Real estate came in flattish in the U.S., led by gains in cyclical lodging/resorts and brought down by retail/malls.  REITs gained ground in Asia, but lost ground in Europe.

Commodity returns were solidly higher, led by both a weaker dollar and the energy sub-group gaining well over +10% for the week.  Industrial metals and agriculture declined by a few percent each, however, to offset these gains somewhat.  The most anticipated news was the outcome of the Wednesday OPEC meeting, about which opinions concerning potential outcomes had been driving energy price sentiment for several weeks.  It turns out OPEC agreed to cut crude oil production by over 1 mil. barrels a day, or just over -3%, to keep a cap at 32.5 mil.—the first such cut in 8 years.  This boosted prices immediately over above $50, ending the week at $51.70, representing a +12% net increase.  Naturally, the question remains now about how ‘sticky’ this agreement will be and how much cheating happens by other producers to take advantage of the higher prices.


Period ending 12/2/2016 1 Week (%) YTD (%)
DJIA 0.22 12.90
S&P 500 -0.91 9.45
Russell 2000 -2.40 17.29
MSCI-EAFE -0.22 -2.28
MSCI-EM -0.32 7.42
BarCap U.S. Aggregate 0.08 2.41
U.S. Treasury Yields 3 Mo. 2 Yr. 5 Yr. 10 Yr. 30 Yr.
12/31/2015 0.16 1.06 1.76 2.27 3.01
11/25/2016 0.49 1.12 1.83 2.36 3.01
12/2/2016 0.49 1.11 1.84 2.40 3.08


Sources:  LSA Portfolio Analytics, American Association for Individual Investors (AAII), Associated Press, Barclays Capital, Bloomberg, Deutsche Bank, FactSet, Financial Times, Goldman Sachs, JPMorgan Asset Management, Kiplinger’s, Marketfield Asset Management, Minyanville, Morgan Stanley, MSCI, Morningstar, Northern Trust, Oppenheimer Funds, Payden & Rygel, PIMCO, Rafferty Capital Markets, LLC, Schroder’s, Standard & Poor’s, The Conference Board, Thomson Reuters, U.S. Bureau of Economic Analysis, U.S. Federal Reserve, Wells Capital Management, Yahoo!, Zacks Investment Research.  Index performance is shown as total return, which includes dividends, with the exception of MSCI-EM, which is quoted as price return/excluding dividends.  Performance for the MSCI-EAFE and MSCI-EM indexes is quoted in U.S. Dollar investor terms.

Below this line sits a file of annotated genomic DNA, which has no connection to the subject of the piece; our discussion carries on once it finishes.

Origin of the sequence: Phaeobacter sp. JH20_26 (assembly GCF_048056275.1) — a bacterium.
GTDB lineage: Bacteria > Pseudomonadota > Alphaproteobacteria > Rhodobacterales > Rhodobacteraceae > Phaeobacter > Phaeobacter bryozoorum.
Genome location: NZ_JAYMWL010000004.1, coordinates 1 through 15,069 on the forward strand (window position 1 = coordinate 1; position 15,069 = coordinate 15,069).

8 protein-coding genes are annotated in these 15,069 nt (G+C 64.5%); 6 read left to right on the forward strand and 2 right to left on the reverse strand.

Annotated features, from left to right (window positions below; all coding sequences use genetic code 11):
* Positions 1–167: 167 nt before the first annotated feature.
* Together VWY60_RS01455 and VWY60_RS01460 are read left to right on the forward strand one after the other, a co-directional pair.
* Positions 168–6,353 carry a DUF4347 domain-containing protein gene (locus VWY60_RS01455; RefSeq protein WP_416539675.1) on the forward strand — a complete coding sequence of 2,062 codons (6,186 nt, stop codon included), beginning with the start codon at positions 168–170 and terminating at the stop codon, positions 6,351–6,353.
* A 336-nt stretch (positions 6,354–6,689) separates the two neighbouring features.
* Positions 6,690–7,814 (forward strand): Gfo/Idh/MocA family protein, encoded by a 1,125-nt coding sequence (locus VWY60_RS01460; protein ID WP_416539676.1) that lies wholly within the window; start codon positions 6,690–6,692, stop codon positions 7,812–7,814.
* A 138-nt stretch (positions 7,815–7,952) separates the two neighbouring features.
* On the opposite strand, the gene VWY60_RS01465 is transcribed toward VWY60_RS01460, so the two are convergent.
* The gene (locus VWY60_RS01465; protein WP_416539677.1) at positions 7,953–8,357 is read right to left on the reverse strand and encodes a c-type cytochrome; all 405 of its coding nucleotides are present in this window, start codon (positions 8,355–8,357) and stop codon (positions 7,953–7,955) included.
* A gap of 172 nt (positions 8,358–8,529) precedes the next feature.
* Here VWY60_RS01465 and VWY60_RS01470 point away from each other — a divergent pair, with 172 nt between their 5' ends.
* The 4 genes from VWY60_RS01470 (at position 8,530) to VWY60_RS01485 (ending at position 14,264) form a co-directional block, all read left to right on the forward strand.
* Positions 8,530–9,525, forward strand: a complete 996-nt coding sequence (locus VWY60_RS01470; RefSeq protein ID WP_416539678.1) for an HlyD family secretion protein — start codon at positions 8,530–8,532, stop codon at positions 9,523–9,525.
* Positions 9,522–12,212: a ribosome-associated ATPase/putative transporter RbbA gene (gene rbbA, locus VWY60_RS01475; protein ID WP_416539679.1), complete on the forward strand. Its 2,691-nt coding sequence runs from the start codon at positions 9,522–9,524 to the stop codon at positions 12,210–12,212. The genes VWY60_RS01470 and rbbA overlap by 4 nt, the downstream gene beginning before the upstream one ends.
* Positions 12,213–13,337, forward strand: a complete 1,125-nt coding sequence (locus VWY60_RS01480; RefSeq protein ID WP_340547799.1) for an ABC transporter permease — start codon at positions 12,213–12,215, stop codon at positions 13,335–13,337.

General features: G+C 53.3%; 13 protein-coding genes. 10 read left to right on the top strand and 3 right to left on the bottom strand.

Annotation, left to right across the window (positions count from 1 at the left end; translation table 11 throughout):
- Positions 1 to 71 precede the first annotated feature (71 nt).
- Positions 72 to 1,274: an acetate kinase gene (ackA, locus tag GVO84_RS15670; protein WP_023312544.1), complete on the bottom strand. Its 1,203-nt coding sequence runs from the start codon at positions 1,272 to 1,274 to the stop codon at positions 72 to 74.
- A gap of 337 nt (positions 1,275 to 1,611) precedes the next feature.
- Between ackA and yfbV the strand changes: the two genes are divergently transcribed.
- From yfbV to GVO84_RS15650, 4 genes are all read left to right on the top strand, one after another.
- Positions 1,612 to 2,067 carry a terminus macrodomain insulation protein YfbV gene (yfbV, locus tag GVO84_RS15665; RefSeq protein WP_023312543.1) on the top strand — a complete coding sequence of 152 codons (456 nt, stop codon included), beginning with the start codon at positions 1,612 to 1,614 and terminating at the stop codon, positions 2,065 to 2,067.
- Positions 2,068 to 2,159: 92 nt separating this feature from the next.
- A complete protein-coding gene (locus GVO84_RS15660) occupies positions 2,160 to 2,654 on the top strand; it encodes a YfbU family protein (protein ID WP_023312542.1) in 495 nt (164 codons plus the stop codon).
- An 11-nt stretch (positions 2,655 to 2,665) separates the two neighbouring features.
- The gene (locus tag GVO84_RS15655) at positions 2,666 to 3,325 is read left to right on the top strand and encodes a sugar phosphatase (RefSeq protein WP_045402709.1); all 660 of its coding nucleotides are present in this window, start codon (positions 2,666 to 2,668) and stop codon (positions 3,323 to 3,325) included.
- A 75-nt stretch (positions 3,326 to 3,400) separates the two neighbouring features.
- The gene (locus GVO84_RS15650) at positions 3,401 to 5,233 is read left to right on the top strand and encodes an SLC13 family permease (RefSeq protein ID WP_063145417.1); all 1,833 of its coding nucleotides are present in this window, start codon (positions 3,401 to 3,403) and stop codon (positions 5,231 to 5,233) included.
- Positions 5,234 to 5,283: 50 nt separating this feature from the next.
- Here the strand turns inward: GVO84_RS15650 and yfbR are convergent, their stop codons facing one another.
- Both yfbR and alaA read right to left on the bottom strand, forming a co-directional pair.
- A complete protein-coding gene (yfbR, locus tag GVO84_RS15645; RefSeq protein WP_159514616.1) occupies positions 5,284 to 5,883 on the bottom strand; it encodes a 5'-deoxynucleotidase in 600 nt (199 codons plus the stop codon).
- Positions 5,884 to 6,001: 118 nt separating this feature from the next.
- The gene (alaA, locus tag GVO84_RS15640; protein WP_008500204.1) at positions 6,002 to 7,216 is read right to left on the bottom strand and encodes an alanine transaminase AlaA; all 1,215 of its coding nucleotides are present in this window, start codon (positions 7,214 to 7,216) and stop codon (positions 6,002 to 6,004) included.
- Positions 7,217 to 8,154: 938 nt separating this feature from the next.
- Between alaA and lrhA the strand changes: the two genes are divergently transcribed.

The information above has been obtained from sources considered reliable, but no representation is made as to its completeness, accuracy or timeliness.  All information and opinions expressed are subject to change without notice.  Information provided in this report is not intended to be, and should not be construed as, investment, legal or tax advice; and does not constitute an offer, or a solicitation of any offer, to buy or sell any security, investment or other product. 

This entry was posted in Economic News and tagged , , , , , , , , , , , , , , , , , , , , , , , , , , , , , , , , , , , , , , , . Bookmark the permalink.

Leave a Reply

Fill in your details below or click an icon to log in:

WordPress.com Logo

You are commenting using your WordPress.com account. Log Out /  Change )

Twitter picture

You are commenting using your Twitter account. Log Out /  Change )

Facebook photo

You are commenting using your Facebook account. Log Out /  Change )

Connecting to %s